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May 1. Kitty Hawk and Disruptive Technology. Kittyhawk. How a company can anticipate a disruptive technology, do their marketing homework, form an appropriate partnership, follow the rules of product development and still not produce a successful product.

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May 1

Kitty Hawk and Disruptive Technology

Kittyhawk l.jpg

How a company can anticipate a disruptive technology, do their marketing homework, form an appropriate partnership, follow the rules of product development and still not produce a successful product.

  • 1. What would you rate as the strengths and weaknesses of the way HP structured and supported the Kittyhawk Development team

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Strengths & Weaknesses

  • Strengths:

    • Split from the rest of the company

    • Focus, different style

    • Brightest, flexible employees

    • Great top-level support

    • All the resources they need

    • Empowerment (less bureaucracy)

    • Very cross-functional

  • Weaknesses

    • Bad market timing (tight market window)

    • Biased view of the market (field of dreams)

    • Biased consultants

    • Relied on success of customers’ products (OEM dilemma)

    • Expectations too high

    • Bad technology projection

    • “Ready, fire, aim” – goals set up before market research.

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2. What do you think of the way the team set out to find a market for the Kittyhawk? What correct turns and wrong turns did they make?

  • Went to a conference to learn about the market

  • Got customer feedback

  • Independent researchers

  • Nintendo (but couldn’t get cost down)

  • BUT:

  • Made assumptions that customers’ products will be successful

  • There is a difference between “I like it” and “I will buy it”

  • Got greedy and went after many markets

  • Cultural issue with “cheap, dumb…”

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“Independent” researchers market for the Kittyhawk? What correct turns and wrong turns did they make?

  • Learn about the market from within the company itself.

  • Everyone in the company is positive biased.

  • “Philosophy”: if there was a market, would you…

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3. What are the root causes of failure of the Kittyhawk program. Show by an Ishikawa diagram.

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4. What should HP of done in hindsight? program. Show by an Ishikawa diagram.

  • Be realistic

  • Finish what you start (core competencies)

  • Stick to the goal: dumb goal

  • Look for markets that are already there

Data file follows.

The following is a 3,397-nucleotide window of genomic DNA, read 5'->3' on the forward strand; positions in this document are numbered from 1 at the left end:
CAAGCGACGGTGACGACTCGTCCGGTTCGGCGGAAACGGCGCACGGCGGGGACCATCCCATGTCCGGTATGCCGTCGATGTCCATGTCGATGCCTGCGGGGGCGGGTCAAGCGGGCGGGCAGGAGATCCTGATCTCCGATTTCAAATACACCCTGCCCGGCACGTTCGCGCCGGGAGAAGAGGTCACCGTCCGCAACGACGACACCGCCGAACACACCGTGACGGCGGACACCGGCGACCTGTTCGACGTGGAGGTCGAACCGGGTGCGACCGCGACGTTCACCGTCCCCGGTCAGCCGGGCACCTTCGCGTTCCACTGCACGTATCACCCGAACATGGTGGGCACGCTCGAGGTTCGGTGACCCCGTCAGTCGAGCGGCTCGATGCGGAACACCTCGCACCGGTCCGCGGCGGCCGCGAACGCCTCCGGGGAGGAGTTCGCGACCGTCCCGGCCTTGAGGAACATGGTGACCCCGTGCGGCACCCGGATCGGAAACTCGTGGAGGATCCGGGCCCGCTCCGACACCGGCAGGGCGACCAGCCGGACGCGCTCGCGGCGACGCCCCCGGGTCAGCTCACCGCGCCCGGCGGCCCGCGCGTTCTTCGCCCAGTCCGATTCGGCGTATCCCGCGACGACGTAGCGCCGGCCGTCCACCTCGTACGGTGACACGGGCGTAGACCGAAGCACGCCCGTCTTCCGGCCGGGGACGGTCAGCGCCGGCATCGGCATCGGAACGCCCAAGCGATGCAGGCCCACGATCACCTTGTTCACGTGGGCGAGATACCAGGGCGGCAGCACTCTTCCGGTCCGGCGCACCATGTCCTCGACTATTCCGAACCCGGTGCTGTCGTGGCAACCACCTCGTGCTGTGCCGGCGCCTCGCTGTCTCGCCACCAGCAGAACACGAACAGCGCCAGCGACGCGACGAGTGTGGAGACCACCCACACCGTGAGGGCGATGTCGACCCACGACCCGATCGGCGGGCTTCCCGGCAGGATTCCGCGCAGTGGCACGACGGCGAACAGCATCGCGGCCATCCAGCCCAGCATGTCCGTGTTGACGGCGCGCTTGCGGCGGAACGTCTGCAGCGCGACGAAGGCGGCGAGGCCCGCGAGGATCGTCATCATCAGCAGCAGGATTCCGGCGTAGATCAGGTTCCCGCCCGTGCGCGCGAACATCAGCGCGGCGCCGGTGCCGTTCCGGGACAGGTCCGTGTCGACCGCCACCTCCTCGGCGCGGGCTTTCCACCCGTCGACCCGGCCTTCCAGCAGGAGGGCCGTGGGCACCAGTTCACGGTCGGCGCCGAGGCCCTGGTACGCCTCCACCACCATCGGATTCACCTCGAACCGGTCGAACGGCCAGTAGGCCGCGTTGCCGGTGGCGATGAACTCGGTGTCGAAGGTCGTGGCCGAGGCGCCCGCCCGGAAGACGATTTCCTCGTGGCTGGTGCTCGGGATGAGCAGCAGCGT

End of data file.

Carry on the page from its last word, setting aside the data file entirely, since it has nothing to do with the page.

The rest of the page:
• Hedge their bets

  • Highest cost is opportunity cost (have to take risks and pour it on)

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What if you were the innovator 5 years from now working in HP. What would you do?

  • Look at what is in the market

  • Build what customers really want

  • Not as secretive about product

  • Improve marketing

  • Look at what your customer’s customer want

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Issue of “adjusting” revenue projections HP. What would you do?

Program Drivers Dilemma

  • To get attention in a noisy, high expectation environment, innovator needs to project a rapidly growing big hit, else the program is stillborn

  • Drives an exaggerated market growth rate and an exaggerated production ramp

  • Ugly Result: Reality doesn’t support projections


  • What would you do if you were the Innovator?

  • What would you do if you were part of the leadership of the company?

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Case notes and additional questions HP. What would you do?

  • Big constant loss of share and decreasing part of HP sales despite .5B revenue

  • Concentrated on upper end of the market

  • Conflict between supporting present market and entering new market

  • How scientific was the decision made by Hackborn

  • What was the quality of the managers who joined? What was the cost of having them join?

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Case notes and additional questions HP. What would you do?

  • Did they have a common vision?

  • Was an expanding market for mobile computing reasonable?

  • Was 3 new technologies reasonable?

    • Glass substrate

    • higher level of integration

    • piezoelectric accelerometer (at $10)

  • Japanese manufacturer-a watch company- a good idea?

  • Why was the engineering so much better than the marketing?

  • Why didn’t they make the $50 price point?

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Kittyhawk Update HP. What would you do?

  • No heads rolled!

  • Summer of 1996: HP announced it was closing DMD and exiting the disk drive business

  • Many employees thought that Kittyhawk destroyed the business

    • Preempted best employees

    • Lost step in the high end market which generated profits

    • Lost market share

    • Felt company would never catch up to leaders

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Disruptive Technologies HP. What would you do?

Why do some good companies fail?

  • Companies that

    • are well-managed and progressive

    • listen to their customers

    • study and act on market trends

    • invest significant resource in R&D

    • allocate capital to provide the best return

  • in short do all the “right things” and are held as paragons for their success

    . . . .and then collapse

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Death Spiral HP. What would you do?



  • Values Change

  • demanding that growth

  • ventures become

  • very big very fast

4. Resources spent

on growth are

wasted making

the need to

grow more urgent

2. An aggressive strategy

is the only way

to get the numbers

to work

3. Massive investments

of resources

are required

to get big fast

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Disruptive Vs Sustaining Technology HP. What would you do?

Sustaining Technology

  • can be incremental or radical

  • improve the performance of established products along the trajectory that mainstream customers have historically valued

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Disruptive Vs Sustaining Technology HP. What would you do?